So, you’re walking about in the grocery store, carrying on that inner dialog about what to purchase…when you notice the meat counter. You have a choice now: do you purchase the Angus ground beef, the grass fed beef, or the organically grown grass fed beef? The Angus is less expensive and its high saturated fat content means your grilled burgers will stay moist, but you’ve been wondering if there is any health benefit to the organically raised meat. Sound familiar? Today, I’m going to present a point of view based on the available facts that researchers have shown us, using concepts from my book The Symbiont Factor. And, I’ll try to make it as practical as possible!
A study was just published about the prevalence of the phylum Proteobacteria being a direct indicator of gut and general health. More Proteobacteria is a bad thing, in other words. Why is it bad? This phylum includes the notorious microbial outlaws Helicobacter (ulcers, anyone?), Vibrio, Salmonella, E. coli (all causing gastrointestinal distress) and Yersinia (plague…) How would you know your own levels of Proteobacteria? A simple uBiome test can provide a percentage measurement that correlates with the Shin study mentioned above. How would your Proteobacteria get elevated, you might ask? Well, two major factors that we are aware of: antibiotic exposure and high fat/sugar diet (aka “the Western Diet”, which is the laboratory standard for creating disease).
Going back to your choice of ground meat, some guidelines for a choice are now apparent. Grass-fed beef is much leaner, though this will also require a slightly different cooking method to have it palatable. It tends to have more flavor, which some people call “gamey-ness”, though from my point of view it is how beef should taste as cattle should eat grass and not grain. Wild meat such as venison has even more flavor. When accustomed to it, grain-fed beef is utterly bland. So, the reduction in fat content in the grass-fed beef is less likely to promote an overgrowth of Proteobacteria. Because of the effect of higher fat content, the choice for this reason would be grass-fed. In addition, the fatty acid profile of grass-fed beef promotes less inflammation, as the meat has a higher percentage of Omega-3 and DHA fats.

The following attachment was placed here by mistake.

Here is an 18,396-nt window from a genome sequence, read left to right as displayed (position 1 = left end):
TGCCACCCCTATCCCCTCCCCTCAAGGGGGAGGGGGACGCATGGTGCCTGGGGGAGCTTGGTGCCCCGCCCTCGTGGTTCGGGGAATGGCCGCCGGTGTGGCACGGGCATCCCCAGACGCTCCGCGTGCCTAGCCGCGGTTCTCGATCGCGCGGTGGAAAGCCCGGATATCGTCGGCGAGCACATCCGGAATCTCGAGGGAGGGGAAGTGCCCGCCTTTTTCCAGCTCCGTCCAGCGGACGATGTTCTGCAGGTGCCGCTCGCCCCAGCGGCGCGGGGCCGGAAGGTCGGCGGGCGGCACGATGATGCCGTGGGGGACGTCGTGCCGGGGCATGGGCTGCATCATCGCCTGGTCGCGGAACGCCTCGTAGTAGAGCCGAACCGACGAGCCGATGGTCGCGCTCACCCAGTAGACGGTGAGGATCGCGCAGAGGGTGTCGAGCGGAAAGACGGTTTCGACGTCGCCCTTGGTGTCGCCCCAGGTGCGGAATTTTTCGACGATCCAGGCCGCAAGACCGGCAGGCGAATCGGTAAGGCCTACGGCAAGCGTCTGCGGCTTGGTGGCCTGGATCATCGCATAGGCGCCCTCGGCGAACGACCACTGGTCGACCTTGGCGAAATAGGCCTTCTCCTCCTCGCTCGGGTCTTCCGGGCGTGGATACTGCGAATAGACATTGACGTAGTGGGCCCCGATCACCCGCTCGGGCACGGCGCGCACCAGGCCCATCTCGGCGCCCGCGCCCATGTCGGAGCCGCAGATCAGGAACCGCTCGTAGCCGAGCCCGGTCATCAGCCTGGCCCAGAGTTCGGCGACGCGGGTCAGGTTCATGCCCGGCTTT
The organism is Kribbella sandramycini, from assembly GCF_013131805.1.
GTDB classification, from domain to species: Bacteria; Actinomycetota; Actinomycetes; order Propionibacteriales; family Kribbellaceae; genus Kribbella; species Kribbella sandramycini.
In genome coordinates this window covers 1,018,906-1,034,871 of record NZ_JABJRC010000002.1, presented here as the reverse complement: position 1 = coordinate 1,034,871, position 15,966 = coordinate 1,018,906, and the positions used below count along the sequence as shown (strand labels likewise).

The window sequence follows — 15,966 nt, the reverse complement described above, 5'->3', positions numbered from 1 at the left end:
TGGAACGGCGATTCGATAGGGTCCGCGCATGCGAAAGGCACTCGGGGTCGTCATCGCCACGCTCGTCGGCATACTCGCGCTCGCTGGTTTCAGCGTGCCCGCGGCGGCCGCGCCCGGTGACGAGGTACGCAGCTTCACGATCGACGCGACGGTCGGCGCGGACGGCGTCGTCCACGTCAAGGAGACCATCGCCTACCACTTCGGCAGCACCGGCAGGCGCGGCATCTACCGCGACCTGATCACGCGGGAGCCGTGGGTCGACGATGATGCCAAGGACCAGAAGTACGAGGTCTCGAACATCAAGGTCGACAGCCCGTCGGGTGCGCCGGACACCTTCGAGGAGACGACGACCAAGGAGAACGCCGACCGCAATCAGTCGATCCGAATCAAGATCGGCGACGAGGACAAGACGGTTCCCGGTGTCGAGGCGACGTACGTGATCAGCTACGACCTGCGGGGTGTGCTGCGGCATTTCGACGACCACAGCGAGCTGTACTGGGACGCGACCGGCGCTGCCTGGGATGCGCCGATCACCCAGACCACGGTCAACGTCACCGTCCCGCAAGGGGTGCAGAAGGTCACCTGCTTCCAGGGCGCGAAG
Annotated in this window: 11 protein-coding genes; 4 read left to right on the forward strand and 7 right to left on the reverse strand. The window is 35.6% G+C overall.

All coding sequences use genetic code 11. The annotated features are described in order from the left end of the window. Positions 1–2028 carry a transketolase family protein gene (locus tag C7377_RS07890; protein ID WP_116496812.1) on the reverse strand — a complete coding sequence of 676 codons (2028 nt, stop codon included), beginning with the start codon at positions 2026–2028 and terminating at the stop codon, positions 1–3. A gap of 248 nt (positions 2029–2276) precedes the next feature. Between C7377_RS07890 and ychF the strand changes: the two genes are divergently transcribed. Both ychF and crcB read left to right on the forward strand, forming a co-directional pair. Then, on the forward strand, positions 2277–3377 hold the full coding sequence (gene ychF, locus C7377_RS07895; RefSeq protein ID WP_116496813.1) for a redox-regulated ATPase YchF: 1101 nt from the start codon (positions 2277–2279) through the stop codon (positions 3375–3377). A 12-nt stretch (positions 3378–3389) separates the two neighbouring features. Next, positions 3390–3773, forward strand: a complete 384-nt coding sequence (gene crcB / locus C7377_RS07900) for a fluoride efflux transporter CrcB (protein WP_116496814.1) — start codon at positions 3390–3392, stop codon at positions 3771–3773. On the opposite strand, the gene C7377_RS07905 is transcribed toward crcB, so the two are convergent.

The second item to consider would be antibiotics. Meat that is not organic has antibiotic residues that, when consumed, exert an antibiotic effect on the human. Antibiotic exposure has been found to promote overgrowth of Proteobacteria, so this is bad! In addition, antibiotic exposure promotes the development of antibiotic resistant species, which is a further health risk. Overgrowth of Proteobacteria causes a suppression of beneficial bacteria as well, creating a disease-prone condition.
At this point the only remaining factor is cost. The healthier product costs more, though now even Hardee’s and Carl’s are advertising a grass-fed organic hamburger-an obvious example of the power that consumers wield. Don’t jump to conclusions, though, as prepared “the fast food way” it will likely still have a high enough fat and calorie content to make it a not-healthy choice. Still, it’s a step in the right direction and will be healthier than the regular burgers they serve!
The easiest way to balance the cost-vs.-health equation is to either buy a sufficiently smaller quantity of the grass-fed meat that your budget is unaffected, or view the extra cost as the cost of health and disease prevention. After all, the doctor bills that occur in later life certainly can outweigh the added cost of the healthier meat choice! The benefits in quality of life, however, are priceless.